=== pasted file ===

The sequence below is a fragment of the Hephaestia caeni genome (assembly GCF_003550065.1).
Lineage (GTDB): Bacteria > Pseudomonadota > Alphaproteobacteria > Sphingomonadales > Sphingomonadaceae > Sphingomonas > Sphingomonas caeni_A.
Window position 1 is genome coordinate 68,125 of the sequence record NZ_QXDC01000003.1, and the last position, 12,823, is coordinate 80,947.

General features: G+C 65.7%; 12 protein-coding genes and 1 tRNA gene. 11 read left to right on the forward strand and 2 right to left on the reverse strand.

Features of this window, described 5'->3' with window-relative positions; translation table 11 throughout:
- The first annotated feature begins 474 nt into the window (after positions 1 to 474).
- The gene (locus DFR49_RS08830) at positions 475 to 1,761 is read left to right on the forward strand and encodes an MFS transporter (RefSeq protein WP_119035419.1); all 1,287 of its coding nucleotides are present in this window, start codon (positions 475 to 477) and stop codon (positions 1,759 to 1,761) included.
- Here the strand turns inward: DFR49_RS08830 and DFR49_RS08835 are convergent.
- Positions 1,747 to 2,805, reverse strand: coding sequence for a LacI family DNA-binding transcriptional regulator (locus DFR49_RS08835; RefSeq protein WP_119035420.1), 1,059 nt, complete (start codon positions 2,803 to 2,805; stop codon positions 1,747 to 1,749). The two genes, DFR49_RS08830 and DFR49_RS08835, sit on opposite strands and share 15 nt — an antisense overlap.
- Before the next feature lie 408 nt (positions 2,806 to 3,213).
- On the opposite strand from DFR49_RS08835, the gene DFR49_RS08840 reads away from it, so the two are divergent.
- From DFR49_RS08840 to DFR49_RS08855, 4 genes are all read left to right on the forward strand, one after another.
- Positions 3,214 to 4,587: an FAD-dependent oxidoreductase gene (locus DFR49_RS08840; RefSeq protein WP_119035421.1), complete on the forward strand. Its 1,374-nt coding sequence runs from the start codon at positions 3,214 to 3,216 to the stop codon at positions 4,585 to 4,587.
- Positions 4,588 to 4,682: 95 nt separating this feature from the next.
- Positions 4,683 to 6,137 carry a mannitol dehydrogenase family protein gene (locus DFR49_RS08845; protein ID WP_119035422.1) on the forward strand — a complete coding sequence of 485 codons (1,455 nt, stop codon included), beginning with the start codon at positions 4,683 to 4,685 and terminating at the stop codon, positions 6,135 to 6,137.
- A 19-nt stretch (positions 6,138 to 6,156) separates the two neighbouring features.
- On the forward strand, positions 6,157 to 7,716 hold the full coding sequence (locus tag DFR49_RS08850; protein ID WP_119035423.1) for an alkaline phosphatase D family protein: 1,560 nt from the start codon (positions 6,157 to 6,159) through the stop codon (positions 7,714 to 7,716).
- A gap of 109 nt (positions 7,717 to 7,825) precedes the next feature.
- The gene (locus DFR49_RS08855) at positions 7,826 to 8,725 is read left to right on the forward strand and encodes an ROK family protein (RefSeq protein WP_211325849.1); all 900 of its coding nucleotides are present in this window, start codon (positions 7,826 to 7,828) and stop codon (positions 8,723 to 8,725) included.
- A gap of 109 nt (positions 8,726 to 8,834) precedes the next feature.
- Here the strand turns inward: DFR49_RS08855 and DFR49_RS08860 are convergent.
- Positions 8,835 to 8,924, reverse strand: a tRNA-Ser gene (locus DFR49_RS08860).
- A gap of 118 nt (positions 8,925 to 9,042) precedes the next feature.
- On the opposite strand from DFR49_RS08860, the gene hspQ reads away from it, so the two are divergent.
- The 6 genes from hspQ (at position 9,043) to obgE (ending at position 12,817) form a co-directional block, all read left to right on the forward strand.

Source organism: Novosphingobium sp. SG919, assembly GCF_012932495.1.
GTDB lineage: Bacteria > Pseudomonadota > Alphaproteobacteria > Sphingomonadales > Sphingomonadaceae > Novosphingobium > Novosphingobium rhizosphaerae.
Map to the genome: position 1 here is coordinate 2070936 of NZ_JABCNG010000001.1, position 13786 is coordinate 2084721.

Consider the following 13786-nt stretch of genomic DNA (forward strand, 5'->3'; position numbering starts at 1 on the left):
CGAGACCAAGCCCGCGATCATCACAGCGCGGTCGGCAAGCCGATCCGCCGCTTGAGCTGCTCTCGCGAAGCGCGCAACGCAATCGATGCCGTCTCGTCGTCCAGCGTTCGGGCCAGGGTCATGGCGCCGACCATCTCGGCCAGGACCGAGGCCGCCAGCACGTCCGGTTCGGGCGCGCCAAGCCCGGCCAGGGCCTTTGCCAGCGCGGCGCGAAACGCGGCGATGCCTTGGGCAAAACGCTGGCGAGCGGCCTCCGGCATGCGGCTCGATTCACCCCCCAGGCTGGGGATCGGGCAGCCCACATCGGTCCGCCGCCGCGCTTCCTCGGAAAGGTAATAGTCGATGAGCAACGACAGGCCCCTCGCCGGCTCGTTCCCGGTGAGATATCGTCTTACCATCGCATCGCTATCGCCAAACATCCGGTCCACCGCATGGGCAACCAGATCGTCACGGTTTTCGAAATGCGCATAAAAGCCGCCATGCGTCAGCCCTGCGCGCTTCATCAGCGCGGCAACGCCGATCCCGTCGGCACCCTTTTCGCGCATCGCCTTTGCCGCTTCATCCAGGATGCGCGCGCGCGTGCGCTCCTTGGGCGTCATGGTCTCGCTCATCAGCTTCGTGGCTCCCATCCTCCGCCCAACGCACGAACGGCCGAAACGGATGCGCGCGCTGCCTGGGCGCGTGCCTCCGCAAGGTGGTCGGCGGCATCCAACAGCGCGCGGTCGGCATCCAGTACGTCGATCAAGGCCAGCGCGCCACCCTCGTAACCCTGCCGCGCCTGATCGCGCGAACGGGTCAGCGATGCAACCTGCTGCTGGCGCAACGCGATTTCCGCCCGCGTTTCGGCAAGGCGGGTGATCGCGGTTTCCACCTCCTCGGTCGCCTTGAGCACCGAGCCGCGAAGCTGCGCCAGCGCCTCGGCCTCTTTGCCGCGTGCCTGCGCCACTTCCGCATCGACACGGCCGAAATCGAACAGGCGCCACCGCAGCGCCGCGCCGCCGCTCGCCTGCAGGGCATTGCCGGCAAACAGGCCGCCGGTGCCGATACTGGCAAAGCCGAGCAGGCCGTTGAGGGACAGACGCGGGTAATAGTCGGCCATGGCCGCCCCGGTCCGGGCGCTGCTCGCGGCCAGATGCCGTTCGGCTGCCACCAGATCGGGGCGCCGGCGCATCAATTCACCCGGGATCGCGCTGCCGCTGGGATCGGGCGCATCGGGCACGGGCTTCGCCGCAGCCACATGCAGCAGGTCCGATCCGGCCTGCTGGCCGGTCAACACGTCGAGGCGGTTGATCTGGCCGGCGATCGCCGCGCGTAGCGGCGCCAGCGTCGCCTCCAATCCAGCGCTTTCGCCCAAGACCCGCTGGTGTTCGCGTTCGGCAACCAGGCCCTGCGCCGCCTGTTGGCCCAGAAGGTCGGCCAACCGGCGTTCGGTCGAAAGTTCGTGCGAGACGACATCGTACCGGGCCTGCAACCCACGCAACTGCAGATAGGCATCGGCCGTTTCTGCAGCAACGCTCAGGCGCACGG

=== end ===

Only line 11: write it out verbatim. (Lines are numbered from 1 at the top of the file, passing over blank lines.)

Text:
- On the opposite strand from DFR49_RS08835, the gene DFR49_RS08840 reads away from it, so the two are divergent.